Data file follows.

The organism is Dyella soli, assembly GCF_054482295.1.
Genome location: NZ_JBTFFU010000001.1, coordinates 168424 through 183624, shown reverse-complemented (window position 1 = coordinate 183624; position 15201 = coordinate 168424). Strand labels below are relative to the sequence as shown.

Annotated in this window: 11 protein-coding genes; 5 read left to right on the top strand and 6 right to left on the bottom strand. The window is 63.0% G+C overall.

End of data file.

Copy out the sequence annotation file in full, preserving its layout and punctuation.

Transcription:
The organism is Dyella soli, assembly GCF_054482295.1.
Genome location: NZ_JBTFFU010000001.1, coordinates 168424 through 183624, shown reverse-complemented (window position 1 = coordinate 183624; position 15201 = coordinate 168424). Strand labels below are relative to the sequence as shown.

Annotated in this window: 11 protein-coding genes; 5 read left to right on the top strand and 6 right to left on the bottom strand. The window is 63.0% G+C overall.